Not what I'm saying. Many commented at the time of CC's bankruptcy that it would be good for BBY in that there would be a noticeable bump in sales: that didn't materialize. I don't currently follow BBY but their recent improvement may be related to a better strategy against AMZN. All I am saying is that despite ZQK bankruptcy, we will likely see no bump in sales for PSUN. Keep in mind that these stores will have going out of business sales that will siphon sales from PSUN.
so you are saying that if circuit city existed today as it was then, they would not take any sales from best buy? where then do the circuit city shoppers buy their goods? Your logic is flawed in this instance.
Circuit City filed 7 years ago. There was no demonstrable benefit to BBY's sales at that time. I don't think what is going on now can be cause and effect to Circuit City. But please don't take my word for it. Let's see what happens when PacSun reports and see who is more credible.
Best Buy is trading near five year highs. You discredit yourself every time you post here.
I'm not so sure that is sufficient proof. ZQK will have going out of business sales which will likely be a negative for neighboring PacSun stores. Investors also thought that the Circuit City bankruptcy would help Best Buy: it didn't. We'll see if you're right when they report results.
Read: "2 stores at Pismo Beach outlets are set to close"
"DC Shoes’ closure is a result of the U.S. division of Quicksilver, which owns DC Shoes, filing for Chapter 11 bankruptcy protection..."
"Izod, located in the shopping center between PacSun and Zumiez, is closing because of a corporate decision..."
I wonder how many more malls Quiksilver is closing where it competes directly with PacSun.
1. American Apparel does not have valuable land to sell like PacSun.
2. American Apparel makes clothes in America, far more expensive than China or elsewhere. Even Levi's could not continue doing that.
3. American Apparel's annual sales are less than PacSun. ($568 mil vs.$806 mil)
4. American Apparel's debt was three times PacSun. ($278 mil vs. $101 mil).
5. American Apparel operates around the world and faces currency risks. PacSun only operates in America.
6. American Apparel's CEO is suing the company for firing him. He continually had harassment suits against him.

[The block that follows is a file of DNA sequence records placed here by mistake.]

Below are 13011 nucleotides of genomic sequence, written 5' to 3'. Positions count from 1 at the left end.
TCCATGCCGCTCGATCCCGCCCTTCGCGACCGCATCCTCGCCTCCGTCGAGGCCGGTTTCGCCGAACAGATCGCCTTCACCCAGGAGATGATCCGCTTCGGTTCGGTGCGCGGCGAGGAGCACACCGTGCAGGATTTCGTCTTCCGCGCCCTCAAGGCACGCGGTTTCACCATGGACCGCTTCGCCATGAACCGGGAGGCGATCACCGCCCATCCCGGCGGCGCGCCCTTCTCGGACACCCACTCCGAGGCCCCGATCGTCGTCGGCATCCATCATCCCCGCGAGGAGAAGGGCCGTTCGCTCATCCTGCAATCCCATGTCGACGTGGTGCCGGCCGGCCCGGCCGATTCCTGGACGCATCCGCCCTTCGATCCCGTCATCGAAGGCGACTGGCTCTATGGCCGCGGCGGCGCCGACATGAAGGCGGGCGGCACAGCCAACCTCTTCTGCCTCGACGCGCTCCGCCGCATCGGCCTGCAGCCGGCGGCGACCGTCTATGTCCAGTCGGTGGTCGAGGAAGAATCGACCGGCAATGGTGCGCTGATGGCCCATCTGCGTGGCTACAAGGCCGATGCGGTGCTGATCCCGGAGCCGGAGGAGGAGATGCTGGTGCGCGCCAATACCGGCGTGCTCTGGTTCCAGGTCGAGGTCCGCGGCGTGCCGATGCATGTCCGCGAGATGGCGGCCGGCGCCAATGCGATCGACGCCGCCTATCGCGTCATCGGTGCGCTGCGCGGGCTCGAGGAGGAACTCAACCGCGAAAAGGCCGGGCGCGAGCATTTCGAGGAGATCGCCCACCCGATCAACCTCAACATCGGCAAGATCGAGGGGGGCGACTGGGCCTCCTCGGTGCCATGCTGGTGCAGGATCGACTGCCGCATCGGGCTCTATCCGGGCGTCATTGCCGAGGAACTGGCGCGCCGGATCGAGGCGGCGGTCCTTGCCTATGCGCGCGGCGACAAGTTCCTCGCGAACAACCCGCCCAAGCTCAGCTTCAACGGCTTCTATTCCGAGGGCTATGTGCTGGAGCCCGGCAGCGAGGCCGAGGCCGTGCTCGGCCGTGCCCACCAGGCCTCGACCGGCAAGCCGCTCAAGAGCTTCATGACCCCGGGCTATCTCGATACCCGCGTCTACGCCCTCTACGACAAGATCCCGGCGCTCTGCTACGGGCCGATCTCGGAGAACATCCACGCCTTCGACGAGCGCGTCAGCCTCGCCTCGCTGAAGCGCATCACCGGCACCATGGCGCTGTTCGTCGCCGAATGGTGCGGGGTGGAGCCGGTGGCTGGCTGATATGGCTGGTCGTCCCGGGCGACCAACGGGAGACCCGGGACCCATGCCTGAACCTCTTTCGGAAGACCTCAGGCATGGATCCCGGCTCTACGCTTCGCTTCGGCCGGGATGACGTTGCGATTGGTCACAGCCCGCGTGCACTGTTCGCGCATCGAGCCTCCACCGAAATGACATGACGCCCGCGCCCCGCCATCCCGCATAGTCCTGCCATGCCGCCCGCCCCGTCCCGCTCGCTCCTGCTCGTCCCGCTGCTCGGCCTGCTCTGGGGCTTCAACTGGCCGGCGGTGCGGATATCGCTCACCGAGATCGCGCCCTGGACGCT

It's amazing American Apparel lasted as long as it did. I can long at PacSun and see how it can become profitable, but can't say the same thing for American Apparel, even after bankruptcy, as long as it makes the clothes in the United States.
I posted earlier that under the last term loan, Golden Gate was given rights to buy almost 20% of the company at $1.75 a share. The public press release (cut and pasted in my last post) said that was a 33% premium over the prior day's close. The stock opened at $1.75 the next day. If you look at Yahoo finance history, the stock had a high in every month from Dec 2011 to Dec 2014 above $1.75. Apparently this info, that any of you can easily look up is "deceptive" says the poster who just told us the company may be headed for bankruptcy and also that they did not know substantial real estate was for sale. That poster's comments do not surprise me, as this stock has traded since earnings like retail shorts have no clue what is going on.
Who is being deceptive? I cut and pasted from the public press release the last time they raised money through a term loan. The release said the $1.75 rights given to Golden Gate were at a 33% premium to the close the day before. Guess what the stock did after that? Hint: it spent much time above $1.75. Or is the other poster being deceptive by telling you they are selling real estate, which is public knowledge? What is it worth? The company said substantial eight figures. The only deception here is fear-mongering by throwing around the word "Bankruptcy" when you just admitted you didn't know the real estate scoop. That sounds like pretty important information to contemplate for someone who suggested bankruptcy was in the cards. The only thing in the cards, is it sounds like you haven't done enough research.
I am referring to the last loan-related dilution, and not the common day-to-day dilution from stock options to executives.
Read the Dec 7, 2011 press release:
"In addition to interest and fees payable on the loan, the Company issued convertible preferred stock to an affiliate of Golden Gate which gives it the right to purchase up to 19.9% of the Company's common stock (16.7% on a fully-diluted basis) at an exercise price of $1.75, a 33% premium over the closing price of the Company's common stock on December 6, 2011."
That's my favorite part! Almost 5 million shares short as of 9/15. Shorts crying bankruptcy when the company is attempting major real estate sales in Kansas and a hot LA area commercial market. And now they're talking about dilution, oblivious that the last time the company negotiated that, it was at a premium.
If you were here years ago, you'd know the one major loan that resulted in 20% dilution was the right to buy stock at a PREMIUM to the price the stock was trading at prior to the announcement. They are in much better sales shape now than then. If you were here over the past few weeks, you know that they are selling real estate that will take them close to wiping out there debt. So good luck with that significant dilution idea - Gary's proven in the past that he's a better negotiator than that.